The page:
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EBM inaugurates the new Aesch substation

The new Aesch substation, which has already been connected to the grid for half a year, was presented to the public by EBM with an official ceremony for invited guests and an open day for those interested in finding out more about the new facility.


jmp. EBM has commissioned a new substation in Aesch and dismantled the old one. The new facilities meet the latest safety and environmental regulations and are designed to have a lifespan of around 50 years. The old substation, which was commissioned in 1971 and features a traditional air-insulated switchgear, no longer met the safety and environmental regulations in place today. The reliability of supply could no longer be guaranteed. The building’s structure was also in poor condition. What’s more, the growing demand for energy from the surrounding grid required greater transformation capacity.

Old building to be replaced by a new one
To continue to ensure optimum reliability of supply, EBM’s Board of Directors decided in November 2013 to approve a new building and dismantle the old one. Planning permission was granted in April 2014. In May,, the first construction machines were brought onto the site. Once the construction work ended in December 2014, the electrical installations were carried out between January and May 2015. After an intensive test phase, the substation was connected to the grid in September 2015. Realisation costs amounted to around CHF 10 million.

In connection with the excavation work for the new substation and during demolition of the old substation, contaminated waste was found and correctly disposed of. The entire plot could be removed from the register of legacy pollutants as a result.

Above ground, the new substation is divided into a solid construction and a lightweight construction. The cable basement, the oil sumps and the three transformer cells are made of solid reinforced concrete. The high and medium-voltage switching stations, the control and protection systems, and the building systems are housed in the wooden lightweight construction. The building is protected against the weather by a rear-ventilated aluminium facade. During the colder half of the year, the building is heated by transformer waste heat.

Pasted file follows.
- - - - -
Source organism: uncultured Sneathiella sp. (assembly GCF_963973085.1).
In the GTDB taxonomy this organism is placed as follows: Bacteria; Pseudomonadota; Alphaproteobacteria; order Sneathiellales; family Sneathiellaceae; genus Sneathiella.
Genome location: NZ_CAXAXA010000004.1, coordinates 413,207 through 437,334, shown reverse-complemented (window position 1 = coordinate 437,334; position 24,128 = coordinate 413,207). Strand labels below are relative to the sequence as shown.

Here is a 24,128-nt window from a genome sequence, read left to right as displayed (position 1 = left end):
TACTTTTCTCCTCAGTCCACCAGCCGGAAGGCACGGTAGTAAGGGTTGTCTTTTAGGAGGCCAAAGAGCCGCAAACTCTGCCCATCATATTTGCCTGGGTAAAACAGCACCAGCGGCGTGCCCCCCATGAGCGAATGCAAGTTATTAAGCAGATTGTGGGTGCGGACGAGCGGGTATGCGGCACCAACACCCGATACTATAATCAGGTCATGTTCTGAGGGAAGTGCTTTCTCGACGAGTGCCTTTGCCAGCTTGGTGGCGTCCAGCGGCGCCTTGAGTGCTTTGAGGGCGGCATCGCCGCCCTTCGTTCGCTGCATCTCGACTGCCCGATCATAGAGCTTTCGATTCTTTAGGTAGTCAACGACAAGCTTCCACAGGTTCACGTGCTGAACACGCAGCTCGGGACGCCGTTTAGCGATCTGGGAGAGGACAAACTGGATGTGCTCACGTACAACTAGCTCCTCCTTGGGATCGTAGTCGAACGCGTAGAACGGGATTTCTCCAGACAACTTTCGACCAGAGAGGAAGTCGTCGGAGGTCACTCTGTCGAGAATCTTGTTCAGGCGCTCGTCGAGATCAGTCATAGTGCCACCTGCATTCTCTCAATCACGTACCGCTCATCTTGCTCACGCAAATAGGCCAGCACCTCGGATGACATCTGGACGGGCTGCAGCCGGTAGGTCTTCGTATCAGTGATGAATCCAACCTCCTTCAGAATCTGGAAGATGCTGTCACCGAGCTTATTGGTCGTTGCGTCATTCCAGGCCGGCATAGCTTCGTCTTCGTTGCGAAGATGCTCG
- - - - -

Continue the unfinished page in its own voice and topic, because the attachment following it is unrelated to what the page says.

Since the substation is in the immediate vicinity of the Birs river, additional structural measures have been taken against flooding. Particular emphasis was placed on earthquake safety and groundwater protection.

Two transformers
The substation is powered, in the first instance, by two 50 kV power lines from the Münchenstein substation. A further high-voltage power line (50 kV) will soon be installed from the Froloo substation on the Bruderholz. In the Aesch substation, two transformers, each with 40 megavolt amperes (MVA) of power, convert the incoming high voltage of 50 kW to a low voltage of 13 kW and distribute the electrical energy at this voltage level to around 160 transformer stations in 16 municipalities. Both switchgears are SF6-gas insulated. The 50-kV system has eight switch bays, while the 13-kV system has 38. A third transformer cell allows the transformation output to be expanded by a further 40 MVA. From the transformer stations, the electrical energy reaches customers once it has been converted to the low-voltage distribution grid voltage of 400/230 V.

More power reserves
Thanks to the new Aesch substation, additional power reserves will be created that are able to cope long-term with the growing power and energy requirements in the EBM grid area.

Thirteen substations
The EBM grid area has 13 substations, two of which are operated as community plants. With these regional power supply hubs, EBM serves around 235,000 residents and countless businesses in 60 municipalities.

For further information:

  • Andreas Scholer, Project Manager for UW Aesch, EBM Netz AG, Tel. +41 61 415 42 90


from the left: Jean-Daniel Vallotton (Siemens), Guiseppe Santamaria (Siemens), Bruno Herzog (Siemens), Andreas Scholer (EBM Project Manager for UW Aesch), Marianne Hollinger (mayor Aesch), Dr. Conrad Ammann (CEO EBM).


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